Michael’s forthcoming book: The Cooking Gene

cooking gene cover

A culinary historian travels the routes of his ancestors in the Old South, immersing himself in a complex weaving of food history and politics, genealogy and genetics, and discovers on the way surprising truths about family, identity, and the destiny of the Southern table. 


In search of a culinary homeland, Michael W. Twitty decided to retrace the steps of his family’s journey from Africa to America and from slavery to freedom, using food as his lens.  The Cooking Gene Project garnered international attention as Twitty searched for not only his own food story, but that of all Southerners and the ties of the table that bind.  He wondered, like many before him, who really owns Southern food?  But also: How had food been changed by and changed the story of the African and African American experience—and what culinary justice exists for the descendants of enslaved people whose contributions are celebrated and mass marketed but enjoy little of the fruits of their heritage in the face of poverty, food deserts, chronic illness and enduring racial tensions.

Dialogue with Hugh Acheson at Stagville Plantation, North Carolina  wpid-IMG_5005890714877.jpeg


IMG_2414 IMG_6484_1

The narrative journey takes Twitty through his development as a historic chef and culinary justice activist to his Southern Discomfort tour retracing his ancestor’s food-steps—from places to ingredients.  He visits the graves of ancestors both white and black on the grounds of their former plantations, cooks and shares meals with the descendants of his family’s former slaveholders and journeys to West Africa to explore his direct ethnic ties through DNA research, all in the effort to discover his culinary “(R)oots” in a personal and moving way.   From dinners with Confederate re-enactors on historic battlefields in Virginia to community based farmer’s markets in Atlanta’s inner city to kosher soul food cooking classes at a synagogue in Birmingham, he opens up the conversation to engage Southerners of all stripes in dialogue about how food and family stories shape the regional self.  He looks at this journey from every angle, mixing it up with scholars and chefs who help him in his culinary-genealogical detective story to uncover a fresh and unfiltered part of the American table in all of its glorious complexity.  Twitty emerges from his confrontation with his—and the American–past—with a new sense of what “family” means, with hope and directives on a greater vision for our collective culinary future.

In the 1760's my direct paternal and maternal ancestors arrived here at Sullivan's Island near Charleston, South Carolina.

In the 1760’s, Twitty’s  direct paternal and maternal ancestors arrived here at Sullivan’s Island near Charleston, South Carolina from Sierra Leone and Ghana.  

The Cooking Gene, forthcoming in 2016 from HarperCollins

28 Responses to Michael’s forthcoming book: The Cooking Gene

  1. 2016??? We have to wait until 2016??????? xxx

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  3. Great for you! So glad I am discovering your work. Keep on keepin’ on!

  4. Kimberly says:

    Awesome Work Michael!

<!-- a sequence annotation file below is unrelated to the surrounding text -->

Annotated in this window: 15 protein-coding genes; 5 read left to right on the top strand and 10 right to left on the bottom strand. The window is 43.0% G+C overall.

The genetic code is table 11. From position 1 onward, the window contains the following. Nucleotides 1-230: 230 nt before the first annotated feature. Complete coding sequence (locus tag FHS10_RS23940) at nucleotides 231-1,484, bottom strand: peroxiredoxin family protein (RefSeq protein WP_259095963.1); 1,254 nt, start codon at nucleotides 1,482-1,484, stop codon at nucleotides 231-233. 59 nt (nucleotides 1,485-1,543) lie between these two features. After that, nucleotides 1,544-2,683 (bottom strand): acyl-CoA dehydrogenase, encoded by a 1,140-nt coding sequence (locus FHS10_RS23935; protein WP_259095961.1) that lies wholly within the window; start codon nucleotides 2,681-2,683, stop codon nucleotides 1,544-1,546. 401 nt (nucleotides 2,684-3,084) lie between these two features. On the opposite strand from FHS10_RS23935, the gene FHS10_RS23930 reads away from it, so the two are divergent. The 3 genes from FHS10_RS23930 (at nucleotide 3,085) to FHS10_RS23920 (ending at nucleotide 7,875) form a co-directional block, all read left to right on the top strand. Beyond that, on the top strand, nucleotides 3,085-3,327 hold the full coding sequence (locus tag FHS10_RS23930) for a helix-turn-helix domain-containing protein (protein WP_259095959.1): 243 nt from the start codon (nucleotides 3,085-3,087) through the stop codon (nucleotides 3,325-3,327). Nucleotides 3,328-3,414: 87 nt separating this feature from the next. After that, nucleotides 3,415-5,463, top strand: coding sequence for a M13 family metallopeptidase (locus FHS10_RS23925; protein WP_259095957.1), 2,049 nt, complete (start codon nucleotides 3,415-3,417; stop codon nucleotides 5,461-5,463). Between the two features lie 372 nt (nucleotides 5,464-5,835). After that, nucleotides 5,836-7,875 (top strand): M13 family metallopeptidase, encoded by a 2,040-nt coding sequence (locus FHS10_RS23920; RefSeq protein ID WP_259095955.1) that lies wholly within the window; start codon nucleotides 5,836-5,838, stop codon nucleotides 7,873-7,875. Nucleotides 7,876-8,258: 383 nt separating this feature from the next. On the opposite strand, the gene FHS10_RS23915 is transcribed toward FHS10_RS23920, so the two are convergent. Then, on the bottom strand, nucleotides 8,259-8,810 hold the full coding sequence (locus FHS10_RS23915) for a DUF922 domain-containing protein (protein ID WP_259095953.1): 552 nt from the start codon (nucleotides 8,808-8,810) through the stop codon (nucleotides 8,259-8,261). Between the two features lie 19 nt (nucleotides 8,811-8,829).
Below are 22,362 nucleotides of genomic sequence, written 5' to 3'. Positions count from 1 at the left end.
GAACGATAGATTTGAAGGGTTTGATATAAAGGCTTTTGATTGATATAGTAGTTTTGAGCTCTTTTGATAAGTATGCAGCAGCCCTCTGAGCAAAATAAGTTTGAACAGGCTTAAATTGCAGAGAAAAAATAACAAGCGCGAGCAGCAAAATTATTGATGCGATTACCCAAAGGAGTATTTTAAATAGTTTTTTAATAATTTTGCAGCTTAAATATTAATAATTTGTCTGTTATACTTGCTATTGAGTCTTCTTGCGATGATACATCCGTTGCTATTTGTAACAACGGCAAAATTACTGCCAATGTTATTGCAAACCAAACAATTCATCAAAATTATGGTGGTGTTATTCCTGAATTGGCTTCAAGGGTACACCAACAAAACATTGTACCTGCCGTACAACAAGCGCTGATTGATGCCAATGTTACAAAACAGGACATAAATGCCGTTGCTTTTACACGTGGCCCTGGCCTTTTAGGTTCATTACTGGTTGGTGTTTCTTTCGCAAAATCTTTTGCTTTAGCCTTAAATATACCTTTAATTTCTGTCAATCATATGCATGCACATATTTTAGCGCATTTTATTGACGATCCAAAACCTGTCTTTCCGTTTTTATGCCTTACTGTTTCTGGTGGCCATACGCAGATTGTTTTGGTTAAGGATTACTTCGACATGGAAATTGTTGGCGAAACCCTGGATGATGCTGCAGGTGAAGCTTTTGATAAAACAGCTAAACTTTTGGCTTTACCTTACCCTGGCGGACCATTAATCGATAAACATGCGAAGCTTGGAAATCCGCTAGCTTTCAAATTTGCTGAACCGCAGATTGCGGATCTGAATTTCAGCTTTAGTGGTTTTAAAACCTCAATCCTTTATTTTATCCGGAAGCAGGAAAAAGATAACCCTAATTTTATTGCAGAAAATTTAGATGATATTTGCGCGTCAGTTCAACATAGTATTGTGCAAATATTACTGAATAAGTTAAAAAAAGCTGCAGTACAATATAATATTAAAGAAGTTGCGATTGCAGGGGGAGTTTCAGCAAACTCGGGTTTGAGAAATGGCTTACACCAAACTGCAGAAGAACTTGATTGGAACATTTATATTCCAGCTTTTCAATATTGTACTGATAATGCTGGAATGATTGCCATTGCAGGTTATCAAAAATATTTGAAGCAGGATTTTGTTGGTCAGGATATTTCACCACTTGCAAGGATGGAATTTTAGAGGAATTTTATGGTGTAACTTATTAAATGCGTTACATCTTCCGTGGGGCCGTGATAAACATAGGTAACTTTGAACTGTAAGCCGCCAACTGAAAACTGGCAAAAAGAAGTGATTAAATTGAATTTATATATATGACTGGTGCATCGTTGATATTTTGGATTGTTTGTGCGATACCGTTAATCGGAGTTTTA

5. Rachael says:

    is there any possibility that you will be publishing excerpts from the book/related articles prior to 2016? Does anyone reading this have links outside of this blog to share?

  6. This looks amazing. I’m so looking forward to buying it

  7. This sounds like an amazing read – I really look forward to your trip to Africa ( Ghana and Sierra Leone) love to be in your luggages!

  8. Karen Kogod says:

    It’s funny, I’ve followed you on Twitter but didn’t know the name of your book. I’ve always felt I inheritly know what foods and flavored go together. I wonder if there’s a food gene?

  9. Dola Cook says:

    Keep doing what you doing. I will miss you . Your favorite window clerk in Twinbrook.

  10. Gary Allen says:

    2016 is such a LONG time to wait, Michael… can you tease us with a few little tastes before then?

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  12. hopechanel says:

    I love you and the work you’re doing. Carry on, carry on.

  13. Of all the “Husky”, Black Gay, Jewish chefs I know you are my favorite

  14. Alexandria says:

    I absolutely cannot wait for this book!

  15. Stephanie Hardy says:

    Michael, first of all, I do love the way you write. And second, as a foodie, archivist, and amateur genealogist, I am really looking forward to this book! A book with food, history, AND genealogy? It doesn’t get much better.

  16. Just discovered your work after listening to the History of American Slavery symposium, and I’m so glad I did. I very much look forward to buying and devouring your forthcoming book!

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  22. Hi: I’m looking forward to reading this family history. I thank you for your blog.

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  25. Esteban Rodriguez says:

    Very excited yo, i love the Culinary arts and i love the study of how each cooking method, style culture and dish came to be and fed the people who would keep the tradition going. please hurry, i’m currently warming my skillet ^,^

  26. The Millers Tale says:

    This is the kind of book we need. I am so looking forward to reading it.

  27. jonathantn says:

    I have pre-ordered my copy!

  28. That last photo on the shore is devastating.

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